from the September issue of GOOD Magazine.
This summer, as I listened to the unbridled joy of children playing outside my window, I read a New York Times article about first graders being placed in “Gift of Time” summer schools. For nearly 12 percent of first graders in East Ramapo, New York, summer break means being held back and receiving a “gift” of tutoring, with an extra order of tutoring on the side. Somehow, we are to believe that this will help slower children catch up.
Except they can’t catch up. When they return to school in the fall, according to the Times article, they’ll be segregated in their own small classes made up of other kids deemed "low-performers." At an age when children should be falling in love with learning, these children will be labeled, shamed, and tracked. Such practices have been discredited by a substantial body of research (if not common sense) and yet more and more schools across the country are implementing similarly punitive practices. Schools are seeing recess eliminated, electives are being cut, and teachers are insulted by the prospect of having their career and income threatened by their students’ scores on a single multiple-choice test. All in the name of No Child Left Behind, a mathematically impossible piece of federal education legislation, which requires all of the nation’s schoolchildren to be above the mean on standardized tests by 2014.
Our schools may very well be in crisis, but not for the reasons bandied about in the press. The crisis is not based on teacher pay, lack of accountability, or a lack of rigor. The problem is that we do not create productive contexts for learning in which the needs of each child are met as their talent, interest, curiosity, and passion are amplified. The last thing we need is another sweeping top-down reform. In fact, it is my belief that the dominant solution to any educational challenge will be wrong and make the problem worse.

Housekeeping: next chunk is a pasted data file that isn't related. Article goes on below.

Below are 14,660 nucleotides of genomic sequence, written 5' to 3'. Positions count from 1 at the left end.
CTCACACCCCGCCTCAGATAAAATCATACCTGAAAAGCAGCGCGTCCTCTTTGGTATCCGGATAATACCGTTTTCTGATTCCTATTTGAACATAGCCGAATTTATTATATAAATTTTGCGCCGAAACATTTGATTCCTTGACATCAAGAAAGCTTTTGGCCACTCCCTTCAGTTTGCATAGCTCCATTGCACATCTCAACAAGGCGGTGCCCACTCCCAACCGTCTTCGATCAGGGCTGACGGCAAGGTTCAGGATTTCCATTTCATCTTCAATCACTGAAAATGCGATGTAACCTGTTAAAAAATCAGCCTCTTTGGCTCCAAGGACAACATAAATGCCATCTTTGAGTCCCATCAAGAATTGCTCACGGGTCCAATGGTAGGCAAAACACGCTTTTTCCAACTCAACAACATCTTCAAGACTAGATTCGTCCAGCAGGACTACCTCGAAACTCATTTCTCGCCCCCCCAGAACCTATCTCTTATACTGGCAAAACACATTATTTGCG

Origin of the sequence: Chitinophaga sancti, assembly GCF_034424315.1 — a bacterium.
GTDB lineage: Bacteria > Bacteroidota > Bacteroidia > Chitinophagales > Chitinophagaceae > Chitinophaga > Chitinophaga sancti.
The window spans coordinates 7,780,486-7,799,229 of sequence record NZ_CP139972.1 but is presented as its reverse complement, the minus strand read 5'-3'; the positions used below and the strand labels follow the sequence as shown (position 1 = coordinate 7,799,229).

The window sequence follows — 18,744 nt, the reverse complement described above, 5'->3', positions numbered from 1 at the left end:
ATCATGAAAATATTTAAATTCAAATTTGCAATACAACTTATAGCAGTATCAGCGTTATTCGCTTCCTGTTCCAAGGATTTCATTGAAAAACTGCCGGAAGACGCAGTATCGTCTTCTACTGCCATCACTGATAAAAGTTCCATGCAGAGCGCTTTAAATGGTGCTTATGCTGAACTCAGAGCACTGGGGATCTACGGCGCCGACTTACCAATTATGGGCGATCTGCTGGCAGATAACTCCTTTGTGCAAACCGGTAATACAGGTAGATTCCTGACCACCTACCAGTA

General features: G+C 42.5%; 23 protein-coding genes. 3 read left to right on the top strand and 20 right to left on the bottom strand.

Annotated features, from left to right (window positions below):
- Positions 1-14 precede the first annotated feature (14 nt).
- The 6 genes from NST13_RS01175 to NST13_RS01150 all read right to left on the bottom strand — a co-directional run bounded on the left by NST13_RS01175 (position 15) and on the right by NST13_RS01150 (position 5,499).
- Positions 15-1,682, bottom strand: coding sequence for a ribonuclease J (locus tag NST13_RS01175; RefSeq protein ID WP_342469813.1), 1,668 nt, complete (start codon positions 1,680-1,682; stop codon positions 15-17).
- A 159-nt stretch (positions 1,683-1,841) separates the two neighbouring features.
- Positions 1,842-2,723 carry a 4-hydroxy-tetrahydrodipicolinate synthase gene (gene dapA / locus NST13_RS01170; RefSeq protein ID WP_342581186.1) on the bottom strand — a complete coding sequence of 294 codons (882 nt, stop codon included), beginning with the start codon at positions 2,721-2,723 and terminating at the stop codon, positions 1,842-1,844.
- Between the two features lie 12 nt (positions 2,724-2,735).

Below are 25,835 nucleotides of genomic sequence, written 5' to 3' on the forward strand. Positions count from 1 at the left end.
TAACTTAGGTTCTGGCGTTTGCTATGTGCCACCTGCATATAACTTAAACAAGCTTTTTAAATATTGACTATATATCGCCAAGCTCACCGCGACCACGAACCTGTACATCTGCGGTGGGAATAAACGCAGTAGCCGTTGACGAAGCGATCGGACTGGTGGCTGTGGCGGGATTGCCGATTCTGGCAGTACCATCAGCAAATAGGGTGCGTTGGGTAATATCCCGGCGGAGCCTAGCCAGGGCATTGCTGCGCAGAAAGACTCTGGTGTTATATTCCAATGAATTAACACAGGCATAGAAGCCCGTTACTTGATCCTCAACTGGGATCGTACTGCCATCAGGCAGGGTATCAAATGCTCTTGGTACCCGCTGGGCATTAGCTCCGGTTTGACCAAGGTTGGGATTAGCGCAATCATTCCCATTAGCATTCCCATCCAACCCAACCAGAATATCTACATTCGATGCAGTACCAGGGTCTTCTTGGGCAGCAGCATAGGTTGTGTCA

The tragedy of No Child Left Behind, and the private and public efforts to undo its damage, is that not every child is given the chance to achieve her full potential in a caring, creative, dynamic, and intellectually rich environment. And in the absence of ongoing classroom innovation and grassroots advocacy, NCLB has taken over.
These days, anyone who attended school is an expert in education and everybody has a plan to “fix” the public schools—the philanthropist, the businessman, the bureaucrat, the politician. For ages, business leaders and politicians have wanted to privatize the entire system and let the marketplace sort things out—as it did with Enron, Chinese pet food, or oil prices. Now, they’re taking control of schools through philanthropy. Parents of means, meanwhile, are opting out in record numbers, sending their children to private schools, or charter schools, or are homeschooling them. Indeed, as the federal government has steadily eroded public support for the public school system, through propaganda and failed policies, children are the collateral victims. The winners of the school wars remain uncertain; the losers can be found in almost any classroom.
Of course, none of this is altogether new. People have been trying to fix schools for as long as schools have existed, but the tone shifted in 1983, when the Reagan administration published “A Nation at Risk: The Imperative for Educational Reform.” The report began with alarming rhetoric not heard since Sputnik: “The educational foundations of our society are presently being eroded by a rising tide of mediocrity that threatens our very future as a Nation and a people.”